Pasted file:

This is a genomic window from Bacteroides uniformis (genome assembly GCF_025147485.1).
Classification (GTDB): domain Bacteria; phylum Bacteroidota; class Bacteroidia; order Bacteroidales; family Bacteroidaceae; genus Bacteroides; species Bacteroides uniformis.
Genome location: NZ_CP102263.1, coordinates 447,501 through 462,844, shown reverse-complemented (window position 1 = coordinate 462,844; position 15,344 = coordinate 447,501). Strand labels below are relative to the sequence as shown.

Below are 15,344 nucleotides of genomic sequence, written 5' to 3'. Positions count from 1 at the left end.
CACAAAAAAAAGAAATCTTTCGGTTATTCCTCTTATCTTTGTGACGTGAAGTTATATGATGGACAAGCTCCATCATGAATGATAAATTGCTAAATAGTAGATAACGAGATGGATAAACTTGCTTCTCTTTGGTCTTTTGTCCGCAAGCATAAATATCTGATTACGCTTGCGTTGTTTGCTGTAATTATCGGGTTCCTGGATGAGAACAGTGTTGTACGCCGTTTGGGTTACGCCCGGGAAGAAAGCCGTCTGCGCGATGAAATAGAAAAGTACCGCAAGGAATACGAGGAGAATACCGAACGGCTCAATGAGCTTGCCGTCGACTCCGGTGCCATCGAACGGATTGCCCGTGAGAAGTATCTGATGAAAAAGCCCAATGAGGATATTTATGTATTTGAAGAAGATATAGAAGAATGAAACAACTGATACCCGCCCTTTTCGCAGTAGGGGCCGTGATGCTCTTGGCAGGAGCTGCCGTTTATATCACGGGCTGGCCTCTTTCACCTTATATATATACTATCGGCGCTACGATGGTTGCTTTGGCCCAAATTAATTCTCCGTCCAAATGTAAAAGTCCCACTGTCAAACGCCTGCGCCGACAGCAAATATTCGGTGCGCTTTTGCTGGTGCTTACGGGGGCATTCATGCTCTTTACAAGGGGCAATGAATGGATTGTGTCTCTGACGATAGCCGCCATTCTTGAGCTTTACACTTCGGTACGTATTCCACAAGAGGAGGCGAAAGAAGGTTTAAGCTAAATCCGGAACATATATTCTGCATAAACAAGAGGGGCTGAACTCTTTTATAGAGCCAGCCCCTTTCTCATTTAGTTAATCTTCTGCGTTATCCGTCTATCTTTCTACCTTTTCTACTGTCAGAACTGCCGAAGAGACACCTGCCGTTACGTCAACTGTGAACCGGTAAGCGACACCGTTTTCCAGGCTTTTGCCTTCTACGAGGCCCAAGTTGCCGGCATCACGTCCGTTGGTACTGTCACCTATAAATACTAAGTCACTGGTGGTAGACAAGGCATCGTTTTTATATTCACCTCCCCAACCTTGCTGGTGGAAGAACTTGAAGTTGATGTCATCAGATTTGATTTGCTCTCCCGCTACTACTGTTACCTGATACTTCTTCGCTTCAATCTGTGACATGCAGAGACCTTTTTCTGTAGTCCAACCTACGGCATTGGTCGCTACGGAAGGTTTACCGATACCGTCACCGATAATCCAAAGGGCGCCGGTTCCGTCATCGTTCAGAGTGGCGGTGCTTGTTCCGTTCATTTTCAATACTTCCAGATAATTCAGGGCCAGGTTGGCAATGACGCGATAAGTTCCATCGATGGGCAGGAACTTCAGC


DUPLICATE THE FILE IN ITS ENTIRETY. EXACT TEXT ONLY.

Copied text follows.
This is a genomic window from Bacteroides uniformis (genome assembly GCF_025147485.1).
Classification (GTDB): domain Bacteria; phylum Bacteroidota; class Bacteroidia; order Bacteroidales; family Bacteroidaceae; genus Bacteroides; species Bacteroides uniformis.
Genome location: NZ_CP102263.1, coordinates 447,501 through 462,844, shown reverse-complemented (window position 1 = coordinate 462,844; position 15,344 = coordinate 447,501). Strand labels below are relative to the sequence as shown.

Below are 15,344 nucleotides of genomic sequence, written 5' to 3'. Positions count from 1 at the left end.
CACAAAAAAAAGAAATCTTTCGGTTATTCCTCTTATCTTTGTGACGTGAAGTTATATGATGGACAAGCTCCATCATGAATGATAAATTGCTAAATAGTAGATAACGAGATGGATAAACTTGCTTCTCTTTGGTCTTTTGTCCGCAAGCATAAATATCTGATTACGCTTGCGTTGTTTGCTGTAATTATCGGGTTCCTGGATGAGAACAGTGTTGTACGCCGTTTGGGTTACGCCCGGGAAGAAAGCCGTCTGCGCGATGAAATAGAAAAGTACCGCAAGGAATACGAGGAGAATACCGAACGGCTCAATGAGCTTGCCGTCGACTCCGGTGCCATCGAACGGATTGCCCGTGAGAAGTATCTGATGAAAAAGCCCAATGAGGATATTTATGTATTTGAAGAAGATATAGAAGAATGAAACAACTGATACCCGCCCTTTTCGCAGTAGGGGCCGTGATGCTCTTGGCAGGAGCTGCCGTTTATATCACGGGCTGGCCTCTTTCACCTTATATATATACTATCGGCGCTACGATGGTTGCTTTGGCCCAAATTAATTCTCCGTCCAAATGTAAAAGTCCCACTGTCAAACGCCTGCGCCGACAGCAAATATTCGGTGCGCTTTTGCTGGTGCTTACGGGGGCATTCATGCTCTTTACAAGGGGCAATGAATGGATTGTGTCTCTGACGATAGCCGCCATTCTTGAGCTTTACACTTCGGTACGTATTCCACAAGAGGAGGCGAAAGAAGGTTTAAGCTAAATCCGGAACATATATTCTGCATAAACAAGAGGGGCTGAACTCTTTTATAGAGCCAGCCCCTTTCTCATTTAGTTAATCTTCTGCGTTATCCGTCTATCTTTCTACCTTTTCTACTGTCAGAACTGCCGAAGAGACACCTGCCGTTACGTCAACTGTGAACCGGTAAGCGACACCGTTTTCCAGGCTTTTGCCTTCTACGAGGCCCAAGTTGCCGGCATCACGTCCGTTGGTACTGTCACCTATAAATACTAAGTCACTGGTGGTAGACAAGGCATCGTTTTTATATTCACCTCCCCAACCTTGCTGGTGGAAGAACTTGAAGTTGATGTCATCAGATTTGATTTGCTCTCCCGCTACTACTGTTACCTGATACTTCTTCGCTTCAATCTGTGACATGCAGAGACCTTTTTCTGTAGTCCAACCTACGGCATTGGTCGCTACGGAAGGTTTACCGATACCGTCACCGATAATCCAAAGGGCGCCGGTTCCGTCATCGTTCAGAGTGGCGGTGCTTGTTCCGTTCATTTTCAATACTTCCAGATAATTCAGGGCCAGGTTGGCAATGACGCGATAAGTTCCATCGATGGGCAGGAACTTCAGC